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PROCUREMENT - Bid Protests - GAO procedures - Protest timeliness - 10 day rule General Accounting Office will not consider a protest filed more than 10 working days after the protester receives oral notification of the denial of its agency-level protest. Discount argues that it should have 10 working days to file a protest with our Office from the time it receives the agency's written denial. Provide that when a protest is initially filed with a procuring agency. This is defined as any action or inaction that is prejudicial to the position taken in the protest filed with the agency. 4 C.F.R. We have recognized that oral notification of the denial of an agency-level protest is sufficient to start the 10 working-day period running and that a protester may not delay filing its protest until receipt of written confirmation.

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B-233541.2, Apr 3, 1989, 89-1 CPD 341

PROCUREMENT - Bid Protests - GAO procedures - Protest timeliness - 10 day rule General Accounting Office will not consider a protest filed more than 10 working days after the protester receives oral notification of the denial of its agency-level protest.

Discount Machinery & Equipment, Inc.-- Reconsideration:

Discount Machinery & Equipment, Inc. requests that we reconsider our decision in Discount Machinery & Equipment, Inc., B-233541, Feb. 14, 1989, 89-1 CPD Para. 154, in which we dismissed Discount's protest of the rejection of its bid under invitation for bids (IFB) No. 4577, issued by the Federal Bureau of Investigation (FBI) for a surface grinder and a universal tool and cutter grinder.

We deny the request for reconsideration.

Discount filed an agency-level protest against the rejection of its bid on October 14. On October 18, the agency orally notified Discount of the denial of its agency-level protest and confirmed its denial in writing by letter dated October 18. Discount then filed its protest with our Office by letter dated October 24, and received by our Office on November 9. dismissed the protest as untimely because Discount had been orally informed of the denial of its agency-level protest on October 18 and it failed to file its subsequent protest with our Office within 10 working days of that date, as required by our Bid Protest Regulations, 4 C.F.R. Sec. 21.2(a)(3) (1988).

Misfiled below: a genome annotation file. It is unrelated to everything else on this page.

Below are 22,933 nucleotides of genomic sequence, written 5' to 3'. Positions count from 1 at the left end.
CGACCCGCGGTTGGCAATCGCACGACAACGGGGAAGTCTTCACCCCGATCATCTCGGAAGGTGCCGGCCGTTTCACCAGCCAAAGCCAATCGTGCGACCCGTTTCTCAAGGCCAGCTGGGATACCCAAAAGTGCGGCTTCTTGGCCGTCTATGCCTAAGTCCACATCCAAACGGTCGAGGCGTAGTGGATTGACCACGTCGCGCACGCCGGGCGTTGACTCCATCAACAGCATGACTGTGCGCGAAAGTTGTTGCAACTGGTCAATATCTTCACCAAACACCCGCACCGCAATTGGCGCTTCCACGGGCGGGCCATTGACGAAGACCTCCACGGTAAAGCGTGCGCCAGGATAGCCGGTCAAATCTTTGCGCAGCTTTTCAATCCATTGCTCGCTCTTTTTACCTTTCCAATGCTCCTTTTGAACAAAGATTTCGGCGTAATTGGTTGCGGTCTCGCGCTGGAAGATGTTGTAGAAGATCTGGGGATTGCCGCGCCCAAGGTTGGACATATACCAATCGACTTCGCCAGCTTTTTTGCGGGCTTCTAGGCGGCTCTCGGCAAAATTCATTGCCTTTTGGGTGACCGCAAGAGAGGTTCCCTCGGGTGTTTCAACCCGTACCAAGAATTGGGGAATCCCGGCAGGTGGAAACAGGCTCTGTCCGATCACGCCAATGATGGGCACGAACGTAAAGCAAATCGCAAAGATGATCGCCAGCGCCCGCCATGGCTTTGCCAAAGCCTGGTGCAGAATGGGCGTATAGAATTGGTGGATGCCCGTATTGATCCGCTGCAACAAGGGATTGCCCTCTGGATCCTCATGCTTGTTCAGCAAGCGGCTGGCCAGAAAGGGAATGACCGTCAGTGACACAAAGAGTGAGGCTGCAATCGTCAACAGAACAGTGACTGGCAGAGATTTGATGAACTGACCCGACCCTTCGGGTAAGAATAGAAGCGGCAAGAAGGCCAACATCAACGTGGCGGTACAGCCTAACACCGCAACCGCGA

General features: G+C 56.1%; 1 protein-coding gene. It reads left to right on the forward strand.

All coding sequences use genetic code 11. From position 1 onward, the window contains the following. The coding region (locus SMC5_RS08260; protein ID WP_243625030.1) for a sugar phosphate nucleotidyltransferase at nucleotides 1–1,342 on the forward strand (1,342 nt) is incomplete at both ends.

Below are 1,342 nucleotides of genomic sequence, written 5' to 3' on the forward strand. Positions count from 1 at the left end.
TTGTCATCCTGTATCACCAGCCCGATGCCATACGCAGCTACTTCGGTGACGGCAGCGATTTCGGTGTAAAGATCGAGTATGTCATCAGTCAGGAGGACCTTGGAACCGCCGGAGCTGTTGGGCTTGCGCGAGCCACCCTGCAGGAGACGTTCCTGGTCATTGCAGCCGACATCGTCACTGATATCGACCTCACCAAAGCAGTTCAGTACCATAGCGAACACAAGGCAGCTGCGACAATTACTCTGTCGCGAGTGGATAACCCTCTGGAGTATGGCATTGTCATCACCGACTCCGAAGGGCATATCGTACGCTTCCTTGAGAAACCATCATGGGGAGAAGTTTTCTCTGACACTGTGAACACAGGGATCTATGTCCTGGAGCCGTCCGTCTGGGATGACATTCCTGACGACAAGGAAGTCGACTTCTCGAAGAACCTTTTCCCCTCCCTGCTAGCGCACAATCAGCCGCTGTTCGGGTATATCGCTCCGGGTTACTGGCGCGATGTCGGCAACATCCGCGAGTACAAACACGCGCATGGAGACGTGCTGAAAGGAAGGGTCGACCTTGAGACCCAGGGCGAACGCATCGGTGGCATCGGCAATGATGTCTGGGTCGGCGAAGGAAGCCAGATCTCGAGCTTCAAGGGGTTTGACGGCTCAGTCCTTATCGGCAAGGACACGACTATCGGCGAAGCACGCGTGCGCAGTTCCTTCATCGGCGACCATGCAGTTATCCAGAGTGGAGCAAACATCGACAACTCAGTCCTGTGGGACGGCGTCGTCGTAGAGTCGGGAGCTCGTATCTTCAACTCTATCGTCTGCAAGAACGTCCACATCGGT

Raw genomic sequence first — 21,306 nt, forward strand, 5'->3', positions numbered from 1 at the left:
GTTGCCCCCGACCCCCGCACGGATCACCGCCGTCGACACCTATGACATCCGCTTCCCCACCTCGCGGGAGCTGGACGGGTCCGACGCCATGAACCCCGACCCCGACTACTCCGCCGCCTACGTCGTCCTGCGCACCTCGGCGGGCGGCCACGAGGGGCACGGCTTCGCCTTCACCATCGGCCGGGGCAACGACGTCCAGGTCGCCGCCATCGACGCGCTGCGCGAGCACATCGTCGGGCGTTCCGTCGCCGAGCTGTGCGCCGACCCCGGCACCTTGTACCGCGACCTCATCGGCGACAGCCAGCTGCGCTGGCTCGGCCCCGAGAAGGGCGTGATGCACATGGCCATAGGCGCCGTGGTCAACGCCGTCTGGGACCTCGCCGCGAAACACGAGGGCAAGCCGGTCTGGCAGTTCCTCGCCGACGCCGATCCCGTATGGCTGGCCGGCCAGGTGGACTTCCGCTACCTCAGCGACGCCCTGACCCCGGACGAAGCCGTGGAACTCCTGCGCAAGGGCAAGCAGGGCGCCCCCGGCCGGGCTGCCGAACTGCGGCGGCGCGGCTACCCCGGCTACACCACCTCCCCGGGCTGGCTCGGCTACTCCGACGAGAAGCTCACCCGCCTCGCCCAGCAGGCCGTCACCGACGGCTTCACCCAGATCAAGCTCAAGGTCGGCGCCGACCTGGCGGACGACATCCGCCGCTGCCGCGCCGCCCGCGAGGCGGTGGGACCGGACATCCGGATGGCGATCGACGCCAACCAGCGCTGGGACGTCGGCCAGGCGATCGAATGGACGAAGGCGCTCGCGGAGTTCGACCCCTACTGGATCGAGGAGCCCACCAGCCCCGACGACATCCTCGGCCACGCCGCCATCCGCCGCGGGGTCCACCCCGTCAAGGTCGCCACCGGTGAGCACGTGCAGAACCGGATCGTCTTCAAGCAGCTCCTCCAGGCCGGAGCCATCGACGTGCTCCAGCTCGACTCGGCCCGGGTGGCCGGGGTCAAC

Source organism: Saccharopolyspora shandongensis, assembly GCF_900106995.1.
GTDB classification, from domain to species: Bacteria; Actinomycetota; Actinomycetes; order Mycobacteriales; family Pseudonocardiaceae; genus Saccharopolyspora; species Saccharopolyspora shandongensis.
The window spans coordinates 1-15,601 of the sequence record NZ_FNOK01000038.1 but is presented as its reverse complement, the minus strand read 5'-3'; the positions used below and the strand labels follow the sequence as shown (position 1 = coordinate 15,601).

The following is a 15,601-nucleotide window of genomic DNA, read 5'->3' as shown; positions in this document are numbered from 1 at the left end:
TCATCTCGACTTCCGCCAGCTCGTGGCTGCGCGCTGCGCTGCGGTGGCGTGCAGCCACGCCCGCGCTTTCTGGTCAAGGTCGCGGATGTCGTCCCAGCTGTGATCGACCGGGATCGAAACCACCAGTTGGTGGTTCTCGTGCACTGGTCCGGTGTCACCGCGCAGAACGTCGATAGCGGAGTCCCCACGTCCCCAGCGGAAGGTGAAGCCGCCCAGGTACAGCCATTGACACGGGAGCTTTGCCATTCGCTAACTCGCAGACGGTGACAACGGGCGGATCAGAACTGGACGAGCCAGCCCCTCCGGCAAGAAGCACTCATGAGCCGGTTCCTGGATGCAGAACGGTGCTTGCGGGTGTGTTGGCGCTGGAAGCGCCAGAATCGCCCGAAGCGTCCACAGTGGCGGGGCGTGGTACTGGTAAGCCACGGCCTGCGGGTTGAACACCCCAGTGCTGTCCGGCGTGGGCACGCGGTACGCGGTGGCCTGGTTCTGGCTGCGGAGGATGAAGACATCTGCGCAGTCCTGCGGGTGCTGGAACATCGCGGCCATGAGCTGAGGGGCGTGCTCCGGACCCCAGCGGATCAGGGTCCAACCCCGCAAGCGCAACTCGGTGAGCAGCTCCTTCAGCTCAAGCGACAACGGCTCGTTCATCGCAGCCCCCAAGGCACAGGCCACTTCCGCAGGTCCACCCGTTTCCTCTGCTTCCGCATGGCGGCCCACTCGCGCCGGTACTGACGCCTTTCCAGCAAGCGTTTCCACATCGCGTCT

Discount does not dispute any of the chronology in our original decision and admits that the agency orally notified it of the denial of its protest on October 18. Discount argues that it should have 10 working days to file a protest with our Office from the time it receives the agency's written denial, without regard to the time of receipt of oral notification of the agency's denial of its protest. We disagree.

Our Bid Protest Regulations, 4 C.F.R. Sec. 21.2(a)(3) (1988), provide that when a protest is initially filed with a procuring agency, any subsequent protest to our Office must be filed within 10 working days of initial adverse agency action. This is defined as any action or inaction that is prejudicial to the position taken in the protest filed with the agency. 4 C.F.R. Sec. 21.0(f). We have recognized that oral notification of the denial of an agency-level protest is sufficient to start the 10 working-day period running and that a protester may not delay filing its protest until receipt of written confirmation. See Sheraton South Hills, B-225092, Nov. 10, 1986, 86-2 CPD Para. 548.

Discount, by its own admission, was orally advised by the FBI on October 18 that its protest was denied. Since Discount's protest was received in our Office on the 16th working day after Discount was notified that its agency-level protest had been denied, its protest is untimely and will not be considered on the merits.

Accordingly, the request for reconsideration is denied.

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